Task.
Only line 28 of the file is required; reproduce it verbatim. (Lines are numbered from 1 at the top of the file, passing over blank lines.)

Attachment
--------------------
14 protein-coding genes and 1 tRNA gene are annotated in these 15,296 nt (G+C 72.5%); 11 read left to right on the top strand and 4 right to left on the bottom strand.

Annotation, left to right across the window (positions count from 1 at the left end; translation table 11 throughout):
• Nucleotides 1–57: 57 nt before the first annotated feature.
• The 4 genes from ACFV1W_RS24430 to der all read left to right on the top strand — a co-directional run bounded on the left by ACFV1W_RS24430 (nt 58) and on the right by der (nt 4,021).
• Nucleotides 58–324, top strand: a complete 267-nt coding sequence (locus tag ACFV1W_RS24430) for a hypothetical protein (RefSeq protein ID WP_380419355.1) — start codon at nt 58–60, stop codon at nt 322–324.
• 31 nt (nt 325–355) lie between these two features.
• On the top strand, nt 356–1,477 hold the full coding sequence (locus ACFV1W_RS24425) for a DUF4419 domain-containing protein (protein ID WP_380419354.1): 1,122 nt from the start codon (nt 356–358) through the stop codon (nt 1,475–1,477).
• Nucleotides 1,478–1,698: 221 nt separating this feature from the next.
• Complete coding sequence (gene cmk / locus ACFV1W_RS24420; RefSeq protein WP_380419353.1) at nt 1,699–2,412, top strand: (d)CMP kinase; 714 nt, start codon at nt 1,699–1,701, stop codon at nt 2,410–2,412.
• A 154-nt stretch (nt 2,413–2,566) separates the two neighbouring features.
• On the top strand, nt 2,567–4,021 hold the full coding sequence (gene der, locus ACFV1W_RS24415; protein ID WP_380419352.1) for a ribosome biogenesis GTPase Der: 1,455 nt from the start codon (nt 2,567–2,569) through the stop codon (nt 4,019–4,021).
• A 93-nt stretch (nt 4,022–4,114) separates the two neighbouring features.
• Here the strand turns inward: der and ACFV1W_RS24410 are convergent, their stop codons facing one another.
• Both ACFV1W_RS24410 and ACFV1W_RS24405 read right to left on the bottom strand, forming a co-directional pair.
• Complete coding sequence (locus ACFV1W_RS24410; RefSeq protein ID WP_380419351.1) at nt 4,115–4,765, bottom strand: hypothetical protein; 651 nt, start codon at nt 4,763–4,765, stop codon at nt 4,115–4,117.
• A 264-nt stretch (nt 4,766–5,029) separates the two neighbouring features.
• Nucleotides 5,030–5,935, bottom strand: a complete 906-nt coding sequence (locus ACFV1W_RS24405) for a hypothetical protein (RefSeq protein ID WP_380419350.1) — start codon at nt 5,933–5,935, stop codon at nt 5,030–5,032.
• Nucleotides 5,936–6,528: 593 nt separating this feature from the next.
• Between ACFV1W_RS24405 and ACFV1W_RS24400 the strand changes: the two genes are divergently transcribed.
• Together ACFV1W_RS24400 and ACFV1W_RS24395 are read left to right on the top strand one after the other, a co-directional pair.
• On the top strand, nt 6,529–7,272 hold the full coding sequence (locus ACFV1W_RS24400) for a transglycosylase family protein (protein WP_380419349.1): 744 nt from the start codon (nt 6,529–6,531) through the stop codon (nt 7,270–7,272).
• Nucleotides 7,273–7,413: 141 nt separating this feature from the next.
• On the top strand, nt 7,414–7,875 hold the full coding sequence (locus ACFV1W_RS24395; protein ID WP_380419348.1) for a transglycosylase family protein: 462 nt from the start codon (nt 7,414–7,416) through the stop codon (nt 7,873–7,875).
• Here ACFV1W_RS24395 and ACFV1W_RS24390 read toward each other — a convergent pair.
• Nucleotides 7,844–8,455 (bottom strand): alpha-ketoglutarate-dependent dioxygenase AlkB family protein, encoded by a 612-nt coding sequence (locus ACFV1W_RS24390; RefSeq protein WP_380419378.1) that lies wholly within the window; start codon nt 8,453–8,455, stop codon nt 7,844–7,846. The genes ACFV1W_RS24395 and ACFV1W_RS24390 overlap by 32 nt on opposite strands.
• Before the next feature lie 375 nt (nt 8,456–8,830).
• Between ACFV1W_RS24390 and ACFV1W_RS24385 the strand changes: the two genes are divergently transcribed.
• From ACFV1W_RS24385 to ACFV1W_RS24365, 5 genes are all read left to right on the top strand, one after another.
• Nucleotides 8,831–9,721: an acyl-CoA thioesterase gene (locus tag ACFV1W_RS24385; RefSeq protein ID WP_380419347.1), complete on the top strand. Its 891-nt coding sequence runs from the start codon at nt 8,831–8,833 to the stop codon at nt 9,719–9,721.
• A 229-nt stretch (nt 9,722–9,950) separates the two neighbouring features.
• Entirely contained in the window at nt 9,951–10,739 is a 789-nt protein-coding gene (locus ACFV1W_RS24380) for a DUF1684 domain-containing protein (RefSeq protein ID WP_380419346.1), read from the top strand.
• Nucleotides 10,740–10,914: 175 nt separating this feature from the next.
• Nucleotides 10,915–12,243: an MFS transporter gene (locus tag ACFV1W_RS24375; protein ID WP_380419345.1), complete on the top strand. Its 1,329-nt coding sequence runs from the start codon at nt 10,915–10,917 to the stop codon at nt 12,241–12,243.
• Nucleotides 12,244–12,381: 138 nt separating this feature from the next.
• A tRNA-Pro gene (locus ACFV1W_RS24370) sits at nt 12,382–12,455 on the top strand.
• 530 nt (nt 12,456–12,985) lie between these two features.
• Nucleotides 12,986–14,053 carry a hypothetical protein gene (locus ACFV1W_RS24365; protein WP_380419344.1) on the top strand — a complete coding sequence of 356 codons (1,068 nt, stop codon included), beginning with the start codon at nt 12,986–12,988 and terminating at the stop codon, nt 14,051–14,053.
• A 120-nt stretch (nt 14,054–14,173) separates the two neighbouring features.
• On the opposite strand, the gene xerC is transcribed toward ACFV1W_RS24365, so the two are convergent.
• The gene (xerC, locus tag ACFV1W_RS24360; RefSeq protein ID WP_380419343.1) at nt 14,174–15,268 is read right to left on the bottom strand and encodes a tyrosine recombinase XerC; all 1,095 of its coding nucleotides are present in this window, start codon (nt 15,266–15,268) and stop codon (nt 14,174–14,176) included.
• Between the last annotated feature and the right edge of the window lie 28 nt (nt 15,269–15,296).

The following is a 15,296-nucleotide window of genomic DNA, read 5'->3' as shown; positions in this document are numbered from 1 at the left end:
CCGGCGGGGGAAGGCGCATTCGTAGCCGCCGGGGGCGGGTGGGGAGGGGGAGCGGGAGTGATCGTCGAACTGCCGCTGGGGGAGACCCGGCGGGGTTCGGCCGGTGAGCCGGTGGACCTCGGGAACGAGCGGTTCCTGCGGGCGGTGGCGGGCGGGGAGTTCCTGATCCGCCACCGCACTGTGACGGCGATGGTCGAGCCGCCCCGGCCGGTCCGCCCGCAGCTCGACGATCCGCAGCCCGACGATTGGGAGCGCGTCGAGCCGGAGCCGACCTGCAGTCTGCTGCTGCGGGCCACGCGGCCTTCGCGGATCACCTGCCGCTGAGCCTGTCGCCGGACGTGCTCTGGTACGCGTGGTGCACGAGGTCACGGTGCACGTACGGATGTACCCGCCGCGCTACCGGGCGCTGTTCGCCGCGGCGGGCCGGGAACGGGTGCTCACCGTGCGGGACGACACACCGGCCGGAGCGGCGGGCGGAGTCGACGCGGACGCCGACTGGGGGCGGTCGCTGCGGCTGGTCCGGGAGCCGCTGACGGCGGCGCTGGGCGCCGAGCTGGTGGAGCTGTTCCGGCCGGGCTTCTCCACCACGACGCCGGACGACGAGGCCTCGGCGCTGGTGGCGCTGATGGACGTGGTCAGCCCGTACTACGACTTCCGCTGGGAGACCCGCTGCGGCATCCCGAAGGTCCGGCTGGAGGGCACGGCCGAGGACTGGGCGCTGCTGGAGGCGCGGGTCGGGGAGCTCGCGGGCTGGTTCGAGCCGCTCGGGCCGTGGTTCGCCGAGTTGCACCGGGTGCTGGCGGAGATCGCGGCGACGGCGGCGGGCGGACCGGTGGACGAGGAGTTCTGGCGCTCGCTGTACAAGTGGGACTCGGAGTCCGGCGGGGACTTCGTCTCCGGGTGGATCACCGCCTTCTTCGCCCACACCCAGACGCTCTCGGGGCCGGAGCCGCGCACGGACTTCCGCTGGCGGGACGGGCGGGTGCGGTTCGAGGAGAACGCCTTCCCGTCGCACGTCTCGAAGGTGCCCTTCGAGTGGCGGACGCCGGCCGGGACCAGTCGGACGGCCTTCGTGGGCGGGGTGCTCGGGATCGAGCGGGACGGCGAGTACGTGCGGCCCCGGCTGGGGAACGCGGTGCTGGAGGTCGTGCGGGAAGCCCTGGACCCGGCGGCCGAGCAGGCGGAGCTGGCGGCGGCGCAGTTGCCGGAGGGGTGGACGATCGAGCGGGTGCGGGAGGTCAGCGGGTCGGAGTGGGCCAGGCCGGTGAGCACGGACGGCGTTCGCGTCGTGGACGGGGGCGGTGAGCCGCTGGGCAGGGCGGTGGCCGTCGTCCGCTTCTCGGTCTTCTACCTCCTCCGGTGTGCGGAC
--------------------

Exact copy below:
• From ACFV1W_RS24385 to ACFV1W_RS24365, 5 genes are all read left to right on the top strand, one after another.